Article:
Purdue University say they have found plants that possess a corrected version of a defective gene inherited from both their parents, as if some handy backup copy with the right version had been made in the grandparents' generation or earlier.The finding implies that some organisms may contain a cryptic backup copy of their genome that bypasses the usual mechanisms of heredity. If confirmed, it would represent an unprecedented exception to the laws of inheritance discovered by Gregor Mendel in the 19th century. Equally surprising, the cryptic genome appears not to be made of DNA, the standard hereditary material.

The discovery also raises interesting biological questions - including whether it gets in the way of evolution, which depends on mutations changing an organism rather than being put right by a backup system.

This new finding substantially weakens the modern understanding of evolution.

Wizbang makes a poignant observation:
My argument about evolution is and will always be, that all you loud mouth people who accept as some sort of fact etched in stone that man evolved from some primordial ooze are just as religious as the people you bash.

He certainly has a point. I think modern scientists are so wrapped up in themselves that they find themselves incapable of expressing that they really haven't the slightest idea concerning the origin of man, let alone the Universe. In a very real sense, scientists and academics bend over backwards to accept any evidence or theory that might suggest man evolved from apes.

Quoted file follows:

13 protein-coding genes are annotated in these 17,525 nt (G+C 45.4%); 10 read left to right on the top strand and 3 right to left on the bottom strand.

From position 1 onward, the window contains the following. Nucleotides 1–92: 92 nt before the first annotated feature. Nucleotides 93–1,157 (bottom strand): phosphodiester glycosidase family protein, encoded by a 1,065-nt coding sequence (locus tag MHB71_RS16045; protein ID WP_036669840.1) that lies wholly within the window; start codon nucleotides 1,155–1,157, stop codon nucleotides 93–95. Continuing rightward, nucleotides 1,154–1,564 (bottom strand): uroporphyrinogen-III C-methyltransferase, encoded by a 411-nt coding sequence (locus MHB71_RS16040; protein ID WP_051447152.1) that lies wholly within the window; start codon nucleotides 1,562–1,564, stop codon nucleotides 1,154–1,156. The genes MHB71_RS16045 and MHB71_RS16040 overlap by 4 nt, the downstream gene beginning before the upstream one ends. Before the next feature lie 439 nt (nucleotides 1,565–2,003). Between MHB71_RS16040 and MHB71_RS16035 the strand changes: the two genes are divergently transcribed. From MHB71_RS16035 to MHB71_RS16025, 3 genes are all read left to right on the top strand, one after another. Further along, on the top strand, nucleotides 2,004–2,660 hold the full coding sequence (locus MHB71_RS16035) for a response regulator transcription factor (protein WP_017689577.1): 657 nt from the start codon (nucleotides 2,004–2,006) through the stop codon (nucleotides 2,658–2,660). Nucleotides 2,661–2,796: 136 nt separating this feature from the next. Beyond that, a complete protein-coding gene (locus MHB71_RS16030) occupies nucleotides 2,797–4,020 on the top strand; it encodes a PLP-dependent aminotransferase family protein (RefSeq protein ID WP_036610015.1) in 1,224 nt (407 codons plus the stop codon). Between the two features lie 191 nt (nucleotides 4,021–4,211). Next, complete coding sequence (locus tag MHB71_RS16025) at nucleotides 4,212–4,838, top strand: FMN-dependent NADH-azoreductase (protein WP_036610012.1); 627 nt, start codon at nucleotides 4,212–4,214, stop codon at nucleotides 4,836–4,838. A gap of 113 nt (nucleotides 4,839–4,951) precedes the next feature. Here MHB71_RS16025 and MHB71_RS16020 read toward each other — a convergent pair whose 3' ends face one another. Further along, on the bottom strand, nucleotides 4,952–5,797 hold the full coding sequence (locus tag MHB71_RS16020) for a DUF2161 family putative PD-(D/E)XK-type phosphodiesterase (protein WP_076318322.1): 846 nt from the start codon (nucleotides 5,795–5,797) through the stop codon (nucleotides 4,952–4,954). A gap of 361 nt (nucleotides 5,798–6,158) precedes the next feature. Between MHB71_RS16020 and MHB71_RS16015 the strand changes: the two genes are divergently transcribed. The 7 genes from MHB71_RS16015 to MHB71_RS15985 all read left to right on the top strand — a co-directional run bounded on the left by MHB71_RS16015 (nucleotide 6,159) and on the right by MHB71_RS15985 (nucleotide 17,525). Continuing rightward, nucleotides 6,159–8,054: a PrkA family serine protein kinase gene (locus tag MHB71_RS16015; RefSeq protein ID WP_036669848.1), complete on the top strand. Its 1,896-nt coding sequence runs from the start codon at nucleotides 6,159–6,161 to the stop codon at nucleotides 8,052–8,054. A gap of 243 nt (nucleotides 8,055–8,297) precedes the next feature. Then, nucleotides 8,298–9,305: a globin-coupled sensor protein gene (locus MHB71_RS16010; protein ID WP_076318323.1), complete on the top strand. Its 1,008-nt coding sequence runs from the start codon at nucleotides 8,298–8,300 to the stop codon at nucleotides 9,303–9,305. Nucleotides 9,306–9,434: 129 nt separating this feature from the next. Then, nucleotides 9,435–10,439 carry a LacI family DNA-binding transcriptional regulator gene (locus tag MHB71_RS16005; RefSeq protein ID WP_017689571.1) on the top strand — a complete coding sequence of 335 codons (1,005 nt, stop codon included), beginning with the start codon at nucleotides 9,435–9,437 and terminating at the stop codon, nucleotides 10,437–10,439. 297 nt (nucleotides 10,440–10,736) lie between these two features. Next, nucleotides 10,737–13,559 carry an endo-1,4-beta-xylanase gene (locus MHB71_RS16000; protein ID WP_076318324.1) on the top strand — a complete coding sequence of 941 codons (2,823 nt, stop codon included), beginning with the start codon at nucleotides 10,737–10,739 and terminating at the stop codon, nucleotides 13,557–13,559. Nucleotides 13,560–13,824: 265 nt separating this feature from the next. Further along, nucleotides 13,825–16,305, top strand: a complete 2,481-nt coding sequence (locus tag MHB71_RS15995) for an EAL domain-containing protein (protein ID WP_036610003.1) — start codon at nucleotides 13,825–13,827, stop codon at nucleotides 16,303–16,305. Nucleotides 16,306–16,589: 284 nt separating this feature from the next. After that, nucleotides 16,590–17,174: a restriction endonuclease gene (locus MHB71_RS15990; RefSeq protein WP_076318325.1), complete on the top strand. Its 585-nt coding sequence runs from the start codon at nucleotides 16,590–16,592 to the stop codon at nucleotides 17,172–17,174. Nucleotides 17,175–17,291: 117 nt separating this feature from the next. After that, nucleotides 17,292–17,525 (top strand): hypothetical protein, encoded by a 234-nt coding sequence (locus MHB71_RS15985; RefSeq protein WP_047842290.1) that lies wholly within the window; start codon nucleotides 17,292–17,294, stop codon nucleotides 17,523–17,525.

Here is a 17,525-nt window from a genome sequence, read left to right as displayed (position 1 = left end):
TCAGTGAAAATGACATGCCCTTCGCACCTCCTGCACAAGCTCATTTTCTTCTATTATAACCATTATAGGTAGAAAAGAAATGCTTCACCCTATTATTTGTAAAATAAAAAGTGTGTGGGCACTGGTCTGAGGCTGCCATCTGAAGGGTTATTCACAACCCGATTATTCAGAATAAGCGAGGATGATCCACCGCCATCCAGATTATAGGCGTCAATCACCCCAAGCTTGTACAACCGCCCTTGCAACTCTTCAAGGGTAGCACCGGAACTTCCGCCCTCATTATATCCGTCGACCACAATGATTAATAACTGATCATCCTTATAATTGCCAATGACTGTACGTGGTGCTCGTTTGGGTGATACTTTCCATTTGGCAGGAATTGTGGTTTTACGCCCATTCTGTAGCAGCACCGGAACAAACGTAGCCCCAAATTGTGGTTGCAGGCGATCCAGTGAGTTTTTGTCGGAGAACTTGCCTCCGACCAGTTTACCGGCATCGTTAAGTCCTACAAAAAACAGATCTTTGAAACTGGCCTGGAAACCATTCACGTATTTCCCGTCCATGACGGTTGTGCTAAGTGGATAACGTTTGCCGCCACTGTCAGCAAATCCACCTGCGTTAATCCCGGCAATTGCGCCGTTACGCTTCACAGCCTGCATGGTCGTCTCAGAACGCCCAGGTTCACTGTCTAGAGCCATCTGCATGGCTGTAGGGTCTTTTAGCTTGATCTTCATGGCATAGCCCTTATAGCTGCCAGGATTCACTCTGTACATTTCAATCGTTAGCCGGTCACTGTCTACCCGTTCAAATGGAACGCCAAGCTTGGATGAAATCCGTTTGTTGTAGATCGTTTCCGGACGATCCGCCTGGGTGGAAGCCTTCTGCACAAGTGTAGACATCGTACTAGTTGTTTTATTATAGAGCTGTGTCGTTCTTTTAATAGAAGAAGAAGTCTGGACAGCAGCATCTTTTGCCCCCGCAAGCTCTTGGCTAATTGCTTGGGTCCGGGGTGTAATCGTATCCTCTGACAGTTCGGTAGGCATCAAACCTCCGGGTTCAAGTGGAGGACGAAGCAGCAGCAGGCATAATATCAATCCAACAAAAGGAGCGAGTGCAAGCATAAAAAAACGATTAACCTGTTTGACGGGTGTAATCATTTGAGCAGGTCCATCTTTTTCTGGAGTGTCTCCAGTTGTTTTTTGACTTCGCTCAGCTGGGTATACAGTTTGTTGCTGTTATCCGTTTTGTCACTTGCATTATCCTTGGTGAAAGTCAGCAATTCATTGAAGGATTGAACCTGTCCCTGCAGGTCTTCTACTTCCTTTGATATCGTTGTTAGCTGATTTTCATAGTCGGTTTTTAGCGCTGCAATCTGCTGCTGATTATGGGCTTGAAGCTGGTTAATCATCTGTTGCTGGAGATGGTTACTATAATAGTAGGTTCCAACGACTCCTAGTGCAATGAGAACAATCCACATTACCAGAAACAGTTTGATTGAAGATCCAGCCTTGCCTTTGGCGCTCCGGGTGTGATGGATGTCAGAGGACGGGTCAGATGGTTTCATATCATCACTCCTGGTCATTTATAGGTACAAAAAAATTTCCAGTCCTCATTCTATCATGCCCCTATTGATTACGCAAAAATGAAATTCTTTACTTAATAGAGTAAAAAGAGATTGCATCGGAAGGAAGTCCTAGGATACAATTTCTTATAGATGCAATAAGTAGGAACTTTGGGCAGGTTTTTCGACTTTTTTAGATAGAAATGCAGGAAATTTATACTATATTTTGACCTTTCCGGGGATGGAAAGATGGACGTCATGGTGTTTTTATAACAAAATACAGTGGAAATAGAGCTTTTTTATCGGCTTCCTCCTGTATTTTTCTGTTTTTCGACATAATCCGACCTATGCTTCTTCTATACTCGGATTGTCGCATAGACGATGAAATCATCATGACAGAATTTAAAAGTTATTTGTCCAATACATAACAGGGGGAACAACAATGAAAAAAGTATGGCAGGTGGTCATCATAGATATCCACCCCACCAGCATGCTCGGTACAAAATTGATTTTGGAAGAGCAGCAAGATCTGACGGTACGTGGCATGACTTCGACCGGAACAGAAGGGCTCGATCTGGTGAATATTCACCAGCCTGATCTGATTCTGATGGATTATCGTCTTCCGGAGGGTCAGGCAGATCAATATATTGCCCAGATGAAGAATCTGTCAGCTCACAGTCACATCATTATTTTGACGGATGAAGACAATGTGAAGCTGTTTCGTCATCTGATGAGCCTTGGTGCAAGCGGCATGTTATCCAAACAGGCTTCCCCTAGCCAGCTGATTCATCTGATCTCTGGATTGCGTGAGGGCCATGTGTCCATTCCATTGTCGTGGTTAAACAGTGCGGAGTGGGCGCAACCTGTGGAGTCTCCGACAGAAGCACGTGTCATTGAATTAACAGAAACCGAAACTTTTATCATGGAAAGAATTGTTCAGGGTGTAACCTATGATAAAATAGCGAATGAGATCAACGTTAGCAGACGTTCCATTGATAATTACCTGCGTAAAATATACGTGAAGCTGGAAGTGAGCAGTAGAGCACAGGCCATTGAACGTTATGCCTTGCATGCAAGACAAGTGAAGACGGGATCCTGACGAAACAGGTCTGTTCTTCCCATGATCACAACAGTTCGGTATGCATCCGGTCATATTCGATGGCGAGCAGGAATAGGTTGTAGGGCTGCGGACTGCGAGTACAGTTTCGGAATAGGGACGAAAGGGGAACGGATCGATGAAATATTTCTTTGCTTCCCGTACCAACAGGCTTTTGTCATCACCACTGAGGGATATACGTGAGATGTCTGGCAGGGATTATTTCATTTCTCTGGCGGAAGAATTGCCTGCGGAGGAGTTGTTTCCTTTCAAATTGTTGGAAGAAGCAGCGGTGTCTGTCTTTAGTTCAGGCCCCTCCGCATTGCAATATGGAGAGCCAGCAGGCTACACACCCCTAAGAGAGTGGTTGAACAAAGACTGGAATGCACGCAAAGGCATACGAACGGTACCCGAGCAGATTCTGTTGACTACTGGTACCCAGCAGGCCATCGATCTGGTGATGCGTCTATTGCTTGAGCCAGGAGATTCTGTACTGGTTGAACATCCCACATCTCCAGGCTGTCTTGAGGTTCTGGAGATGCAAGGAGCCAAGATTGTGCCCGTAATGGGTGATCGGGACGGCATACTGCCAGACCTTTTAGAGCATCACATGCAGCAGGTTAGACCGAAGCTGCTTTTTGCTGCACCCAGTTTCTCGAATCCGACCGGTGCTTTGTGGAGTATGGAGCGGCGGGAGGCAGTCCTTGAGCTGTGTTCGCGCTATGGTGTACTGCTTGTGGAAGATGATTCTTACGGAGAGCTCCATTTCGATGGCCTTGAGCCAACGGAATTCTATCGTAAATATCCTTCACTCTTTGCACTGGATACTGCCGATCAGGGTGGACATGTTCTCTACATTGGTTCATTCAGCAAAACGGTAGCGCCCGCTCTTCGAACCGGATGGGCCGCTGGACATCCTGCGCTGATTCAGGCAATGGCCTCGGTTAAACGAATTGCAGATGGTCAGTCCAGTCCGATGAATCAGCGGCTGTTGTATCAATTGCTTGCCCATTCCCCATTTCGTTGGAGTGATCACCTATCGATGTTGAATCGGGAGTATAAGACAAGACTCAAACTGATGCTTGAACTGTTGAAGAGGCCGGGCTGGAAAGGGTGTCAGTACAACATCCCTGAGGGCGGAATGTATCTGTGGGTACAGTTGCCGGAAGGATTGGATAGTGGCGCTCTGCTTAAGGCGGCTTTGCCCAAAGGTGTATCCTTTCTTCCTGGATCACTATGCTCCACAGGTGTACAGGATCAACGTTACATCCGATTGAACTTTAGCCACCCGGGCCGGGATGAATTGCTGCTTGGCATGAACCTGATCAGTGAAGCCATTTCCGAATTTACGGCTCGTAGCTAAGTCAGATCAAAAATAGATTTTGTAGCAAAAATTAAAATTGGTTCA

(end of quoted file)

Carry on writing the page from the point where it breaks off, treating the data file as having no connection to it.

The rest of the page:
Scientists are so eager to find the missing link (a half-man half-ape species) that any time a skeleton is found which resembles a man they declare that the link has been found. Every single time, the scientists have to recant and claim that they only found a now-extinct species of ape. Here's a list of a few examples.

I witnessed a startling occasion of this academic fraud while watching a program on the Discovery Channel. On the program, scientists discussed a finding that could be the missing link. However, when they connected the hip and thigh joint together, it was apparent that the animal walked on all fours, thus dashing their hopes. I was wrong when I thought that this minor inconvenience would stand in their way, for all they had to do was grind the bone to its "original" position to allow a joint that would make the animal stand upright.

The famous find of "lucy" also lauded as the missing link, is contrived. The gaping hole in the skeletol structure is the knee joint, found 200 ft deeper and nearly two miles away. This is simply a case of putting a human knee joint with that of an extinct ape.

Wednesday, March 09, 2005